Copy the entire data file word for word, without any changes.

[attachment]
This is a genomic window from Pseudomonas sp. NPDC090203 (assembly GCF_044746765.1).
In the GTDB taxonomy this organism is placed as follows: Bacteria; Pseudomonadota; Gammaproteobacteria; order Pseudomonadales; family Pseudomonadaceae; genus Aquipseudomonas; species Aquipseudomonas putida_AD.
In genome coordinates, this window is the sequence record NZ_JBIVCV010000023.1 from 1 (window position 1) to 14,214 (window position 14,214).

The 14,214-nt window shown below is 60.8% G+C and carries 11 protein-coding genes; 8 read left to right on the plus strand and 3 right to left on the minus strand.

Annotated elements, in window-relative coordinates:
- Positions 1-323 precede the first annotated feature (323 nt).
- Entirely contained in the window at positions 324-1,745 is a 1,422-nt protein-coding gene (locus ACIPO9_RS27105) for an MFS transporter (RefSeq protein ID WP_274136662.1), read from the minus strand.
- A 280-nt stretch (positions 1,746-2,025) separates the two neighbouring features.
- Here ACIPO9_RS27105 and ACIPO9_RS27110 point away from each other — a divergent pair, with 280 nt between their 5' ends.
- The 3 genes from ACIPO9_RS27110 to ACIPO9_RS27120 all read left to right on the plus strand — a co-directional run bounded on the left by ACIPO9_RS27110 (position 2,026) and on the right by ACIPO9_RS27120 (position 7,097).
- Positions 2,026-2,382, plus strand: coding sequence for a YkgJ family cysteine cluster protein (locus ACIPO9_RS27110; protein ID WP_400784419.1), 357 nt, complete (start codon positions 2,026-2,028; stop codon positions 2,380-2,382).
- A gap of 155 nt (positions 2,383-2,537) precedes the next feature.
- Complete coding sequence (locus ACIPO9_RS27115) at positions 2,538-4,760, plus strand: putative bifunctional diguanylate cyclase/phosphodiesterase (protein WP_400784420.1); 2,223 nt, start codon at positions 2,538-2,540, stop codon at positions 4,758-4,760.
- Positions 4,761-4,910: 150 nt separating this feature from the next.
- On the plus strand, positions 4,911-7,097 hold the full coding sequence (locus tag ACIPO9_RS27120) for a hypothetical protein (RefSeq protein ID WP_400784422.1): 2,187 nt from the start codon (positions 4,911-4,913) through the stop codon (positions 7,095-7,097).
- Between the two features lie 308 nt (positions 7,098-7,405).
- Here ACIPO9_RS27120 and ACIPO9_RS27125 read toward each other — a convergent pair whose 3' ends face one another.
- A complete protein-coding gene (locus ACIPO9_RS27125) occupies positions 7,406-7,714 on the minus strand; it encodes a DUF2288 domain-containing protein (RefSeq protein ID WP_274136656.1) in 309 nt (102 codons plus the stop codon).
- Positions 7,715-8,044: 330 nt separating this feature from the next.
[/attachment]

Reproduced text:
This is a genomic window from Pseudomonas sp. NPDC090203 (assembly GCF_044746765.1).
In the GTDB taxonomy this organism is placed as follows: Bacteria; Pseudomonadota; Gammaproteobacteria; order Pseudomonadales; family Pseudomonadaceae; genus Aquipseudomonas; species Aquipseudomonas putida_AD.
In genome coordinates, this window is the sequence record NZ_JBIVCV010000023.1 from 1 (window position 1) to 14,214 (window position 14,214).

The 14,214-nt window shown below is 60.8% G+C and carries 11 protein-coding genes; 8 read left to right on the plus strand and 3 right to left on the minus strand.

Annotated elements, in window-relative coordinates:
- Positions 1-323 precede the first annotated feature (323 nt).
- Entirely contained in the window at positions 324-1,745 is a 1,422-nt protein-coding gene (locus ACIPO9_RS27105) for an MFS transporter (RefSeq protein ID WP_274136662.1), read from the minus strand.
- A 280-nt stretch (positions 1,746-2,025) separates the two neighbouring features.
- Here ACIPO9_RS27105 and ACIPO9_RS27110 point away from each other — a divergent pair, with 280 nt between their 5' ends.
- The 3 genes from ACIPO9_RS27110 to ACIPO9_RS27120 all read left to right on the plus strand — a co-directional run bounded on the left by ACIPO9_RS27110 (position 2,026) and on the right by ACIPO9_RS27120 (position 7,097).
- Positions 2,026-2,382, plus strand: coding sequence for a YkgJ family cysteine cluster protein (locus ACIPO9_RS27110; protein ID WP_400784419.1), 357 nt, complete (start codon positions 2,026-2,028; stop codon positions 2,380-2,382).
- A gap of 155 nt (positions 2,383-2,537) precedes the next feature.
- Complete coding sequence (locus ACIPO9_RS27115) at positions 2,538-4,760, plus strand: putative bifunctional diguanylate cyclase/phosphodiesterase (protein WP_400784420.1); 2,223 nt, start codon at positions 2,538-2,540, stop codon at positions 4,758-4,760.
- Positions 4,761-4,910: 150 nt separating this feature from the next.
- On the plus strand, positions 4,911-7,097 hold the full coding sequence (locus tag ACIPO9_RS27120) for a hypothetical protein (RefSeq protein ID WP_400784422.1): 2,187 nt from the start codon (positions 4,911-4,913) through the stop codon (positions 7,095-7,097).
- Between the two features lie 308 nt (positions 7,098-7,405).
- Here ACIPO9_RS27120 and ACIPO9_RS27125 read toward each other — a convergent pair whose 3' ends face one another.
- A complete protein-coding gene (locus ACIPO9_RS27125) occupies positions 7,406-7,714 on the minus strand; it encodes a DUF2288 domain-containing protein (RefSeq protein ID WP_274136656.1) in 309 nt (102 codons plus the stop codon).
- Positions 7,715-8,044: 330 nt separating this feature from the next.